returns
Promise

The primary way of interacting with a promise is through its then method, which registers callbacks to receive either a promise's eventual value or the reason why the promise cannot be fulfilled.

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findUser().then(function(user){
  // user is available
}, function(reason){
  // user is unavailable, and you are given the reason why
});

Chaining

The return value of then is itself a promise. This second, 'downstream' promise is resolved with the return value of the first promise's fulfillment or rejection handler, or rejected if the handler throws an exception.

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findUser().then(function (user) {
  return user.name;
}, function (reason) {
  return 'default name';
}).then(function (userName) {
  // If `findUser` fulfilled, `userName` will be the user's name, otherwise it
  // will be `'default name'`
});

findUser().then(function (user) {
  throw new Error('Found user, but still unhappy');
}, function (reason) {
  throw new Error('`findUser` rejected and we\'re unhappy');
}).then(function (value) {
  // never reached
}, function (reason) {
  // if `findUser` fulfilled, `reason` will be 'Found user, but still unhappy'.
  // If `findUser` rejected, `reason` will be '`findUser` rejected and we\'re unhappy'.
});

If the downstream promise does not specify a rejection handler, rejection reasons will be propagated further downstream.

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findUser().then(function (user) {
  throw new PedagogicalException('Upstream error');
}).then(function (value) {
  // never reached
}).then(function (value) {
  // never reached
}, function (reason) {
  // The `PedgagocialException` is propagated all the way down to here
});

Assimilation

Sometimes the value you want to propagate to a downstream promise can only be retrieved asynchronously. This can be achieved by returning a promise in the fulfillment or rejection handler. The downstream promise will then be pending until the returned promise is settled. This is called assimilation.

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findUser().then(function (user) {
  return findCommentsByAuthor(user);
}).then(function (comments) {
  // The user's comments are now available
});

If the assimliated promise rejects, then the downstream promise will also reject.

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findUser().then(function (user) {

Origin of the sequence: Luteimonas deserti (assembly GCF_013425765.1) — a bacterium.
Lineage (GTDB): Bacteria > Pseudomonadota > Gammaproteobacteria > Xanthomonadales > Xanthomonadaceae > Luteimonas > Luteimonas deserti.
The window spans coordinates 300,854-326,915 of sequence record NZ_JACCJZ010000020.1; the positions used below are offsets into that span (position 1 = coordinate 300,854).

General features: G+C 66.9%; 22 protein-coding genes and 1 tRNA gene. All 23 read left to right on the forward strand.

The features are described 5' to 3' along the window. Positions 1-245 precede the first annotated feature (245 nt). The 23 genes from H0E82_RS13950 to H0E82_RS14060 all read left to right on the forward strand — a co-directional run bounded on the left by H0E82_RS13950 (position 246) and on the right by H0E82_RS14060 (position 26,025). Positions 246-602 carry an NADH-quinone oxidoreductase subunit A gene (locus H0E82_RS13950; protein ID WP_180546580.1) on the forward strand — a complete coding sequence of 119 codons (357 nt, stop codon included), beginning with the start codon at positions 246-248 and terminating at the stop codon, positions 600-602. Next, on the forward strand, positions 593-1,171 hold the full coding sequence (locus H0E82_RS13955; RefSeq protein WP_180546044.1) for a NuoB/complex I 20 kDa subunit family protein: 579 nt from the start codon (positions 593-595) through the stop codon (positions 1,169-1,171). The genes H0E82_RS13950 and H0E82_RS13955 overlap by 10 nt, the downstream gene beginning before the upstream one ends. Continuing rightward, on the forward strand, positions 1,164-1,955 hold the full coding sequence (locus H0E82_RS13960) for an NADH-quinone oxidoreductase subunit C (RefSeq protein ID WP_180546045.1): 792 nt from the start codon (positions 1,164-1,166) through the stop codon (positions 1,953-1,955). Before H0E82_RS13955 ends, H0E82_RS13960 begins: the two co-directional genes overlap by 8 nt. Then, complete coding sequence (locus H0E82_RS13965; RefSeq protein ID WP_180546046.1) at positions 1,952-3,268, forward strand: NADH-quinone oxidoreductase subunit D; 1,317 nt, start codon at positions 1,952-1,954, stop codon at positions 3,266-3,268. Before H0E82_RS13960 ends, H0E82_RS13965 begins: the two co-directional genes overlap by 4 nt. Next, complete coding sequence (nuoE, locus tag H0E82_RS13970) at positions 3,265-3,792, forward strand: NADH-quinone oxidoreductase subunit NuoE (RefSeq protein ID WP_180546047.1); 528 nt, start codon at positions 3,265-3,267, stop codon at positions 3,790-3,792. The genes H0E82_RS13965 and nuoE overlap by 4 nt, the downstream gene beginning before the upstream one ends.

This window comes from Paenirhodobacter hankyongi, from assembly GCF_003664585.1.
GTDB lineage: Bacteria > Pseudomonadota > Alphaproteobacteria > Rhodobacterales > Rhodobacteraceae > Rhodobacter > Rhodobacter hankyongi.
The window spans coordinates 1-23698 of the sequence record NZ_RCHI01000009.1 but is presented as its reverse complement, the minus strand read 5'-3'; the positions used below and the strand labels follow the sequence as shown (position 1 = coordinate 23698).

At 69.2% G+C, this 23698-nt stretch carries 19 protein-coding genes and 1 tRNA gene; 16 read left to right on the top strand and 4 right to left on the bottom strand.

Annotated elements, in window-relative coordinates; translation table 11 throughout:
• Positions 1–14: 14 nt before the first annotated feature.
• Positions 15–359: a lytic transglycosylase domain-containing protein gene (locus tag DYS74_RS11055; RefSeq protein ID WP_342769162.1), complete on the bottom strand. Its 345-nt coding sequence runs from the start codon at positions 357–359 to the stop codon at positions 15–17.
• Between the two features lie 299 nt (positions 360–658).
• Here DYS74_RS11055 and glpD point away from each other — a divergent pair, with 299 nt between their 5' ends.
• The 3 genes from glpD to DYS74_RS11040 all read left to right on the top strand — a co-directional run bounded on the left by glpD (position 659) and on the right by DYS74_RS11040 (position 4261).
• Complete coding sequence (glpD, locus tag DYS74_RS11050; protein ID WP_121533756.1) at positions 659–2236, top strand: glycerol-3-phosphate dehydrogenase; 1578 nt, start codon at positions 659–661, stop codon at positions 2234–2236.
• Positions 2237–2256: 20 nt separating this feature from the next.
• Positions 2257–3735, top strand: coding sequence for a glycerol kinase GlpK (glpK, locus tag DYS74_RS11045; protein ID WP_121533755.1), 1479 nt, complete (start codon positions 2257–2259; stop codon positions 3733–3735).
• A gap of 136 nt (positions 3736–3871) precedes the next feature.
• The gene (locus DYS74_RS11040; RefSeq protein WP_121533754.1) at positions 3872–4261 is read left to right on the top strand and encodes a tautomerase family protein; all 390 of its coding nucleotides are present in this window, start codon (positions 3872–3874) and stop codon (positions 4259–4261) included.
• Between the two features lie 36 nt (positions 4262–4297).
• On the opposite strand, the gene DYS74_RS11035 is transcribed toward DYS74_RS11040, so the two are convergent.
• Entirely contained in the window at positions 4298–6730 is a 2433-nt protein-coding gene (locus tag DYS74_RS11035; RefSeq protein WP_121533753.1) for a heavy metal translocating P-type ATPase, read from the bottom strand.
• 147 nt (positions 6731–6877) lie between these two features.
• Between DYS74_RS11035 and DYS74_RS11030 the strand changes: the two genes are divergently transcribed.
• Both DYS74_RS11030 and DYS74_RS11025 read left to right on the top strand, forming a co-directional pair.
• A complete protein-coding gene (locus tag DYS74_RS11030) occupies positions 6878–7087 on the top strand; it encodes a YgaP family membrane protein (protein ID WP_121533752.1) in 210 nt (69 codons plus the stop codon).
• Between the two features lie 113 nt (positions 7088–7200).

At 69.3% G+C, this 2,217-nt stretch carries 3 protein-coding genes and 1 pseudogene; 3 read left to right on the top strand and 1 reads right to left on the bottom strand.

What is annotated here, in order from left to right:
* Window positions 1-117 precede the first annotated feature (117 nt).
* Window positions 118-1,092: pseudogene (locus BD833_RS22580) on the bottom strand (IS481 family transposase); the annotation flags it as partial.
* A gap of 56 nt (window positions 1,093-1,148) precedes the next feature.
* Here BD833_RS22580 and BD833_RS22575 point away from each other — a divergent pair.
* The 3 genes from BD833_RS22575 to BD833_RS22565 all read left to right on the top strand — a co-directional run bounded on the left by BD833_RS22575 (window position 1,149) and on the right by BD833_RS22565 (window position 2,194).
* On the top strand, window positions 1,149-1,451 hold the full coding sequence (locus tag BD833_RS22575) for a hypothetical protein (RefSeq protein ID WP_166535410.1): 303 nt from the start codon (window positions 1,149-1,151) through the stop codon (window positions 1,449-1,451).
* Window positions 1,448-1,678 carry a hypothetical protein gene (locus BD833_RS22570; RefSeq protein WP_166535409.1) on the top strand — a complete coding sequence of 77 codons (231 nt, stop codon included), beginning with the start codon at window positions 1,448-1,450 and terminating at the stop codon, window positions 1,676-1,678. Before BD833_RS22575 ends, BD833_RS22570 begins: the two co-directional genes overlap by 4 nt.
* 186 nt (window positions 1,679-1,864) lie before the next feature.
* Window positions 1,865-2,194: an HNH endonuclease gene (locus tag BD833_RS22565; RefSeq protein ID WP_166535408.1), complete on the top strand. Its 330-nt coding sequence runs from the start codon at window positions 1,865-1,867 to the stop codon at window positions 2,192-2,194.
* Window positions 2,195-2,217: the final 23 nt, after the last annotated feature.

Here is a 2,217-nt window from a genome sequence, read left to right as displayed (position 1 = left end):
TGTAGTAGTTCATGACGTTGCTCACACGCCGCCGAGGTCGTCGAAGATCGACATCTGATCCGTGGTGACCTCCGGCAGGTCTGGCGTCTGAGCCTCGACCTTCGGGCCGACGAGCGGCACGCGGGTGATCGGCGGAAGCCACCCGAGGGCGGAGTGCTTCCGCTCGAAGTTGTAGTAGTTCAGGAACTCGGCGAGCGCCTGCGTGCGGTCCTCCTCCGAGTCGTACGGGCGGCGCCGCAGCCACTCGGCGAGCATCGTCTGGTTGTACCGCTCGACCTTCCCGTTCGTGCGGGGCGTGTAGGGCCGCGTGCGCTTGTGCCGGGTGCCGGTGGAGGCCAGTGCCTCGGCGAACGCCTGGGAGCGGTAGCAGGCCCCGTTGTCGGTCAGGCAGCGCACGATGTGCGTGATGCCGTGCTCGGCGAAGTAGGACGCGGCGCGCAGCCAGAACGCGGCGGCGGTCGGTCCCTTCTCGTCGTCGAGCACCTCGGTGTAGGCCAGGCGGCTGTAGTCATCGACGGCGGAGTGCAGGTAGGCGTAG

return findCommentsByAuthor(user);
}).then(function (comments) {
  // If `findCommentsByAuthor` fulfills, we'll have the value here
}, function (reason) {
  // If `findCommentsByAuthor` rejects, we'll have the reason here
});

Simple Example

Synchronous Example

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let result;

try {
  result = findResult();
  // success
} catch(reason) {
  // failure
}

Errback Example

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findResult(function(result, err){
  if (err) {
    // failure
  } else {
    // success
  }
});

Promise Example;

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findResult().then(function(result){
  // success
}, function(reason){
  // failure
});

Advanced Example

Synchronous Example

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let author, books;

try {
  author = findAuthor();
  books  = findBooksByAuthor(author);
  // success
} catch(reason) {
  // failure
}

Errback Example

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function foundBooks(books) {

}

function failure(reason) {

}

findAuthor(function(author, err){
  if (err) {
    failure(err);
    // failure
  } else {
    try {
      findBoooksByAuthor(author, function(books, err) {
        if (err) {
          failure(err);
        } else {
          try {
            foundBooks(books);
          } catch(reason) {
            failure(reason);
          }
        }
      });
    } catch(error) {
      failure(err);
    }
    // success
  }
});

Promise Example;

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findAuthor().
  then(findBooksByAuthor).
  then(function(books){
    // found books
}).catch(function(reason){
  // something went wrong
});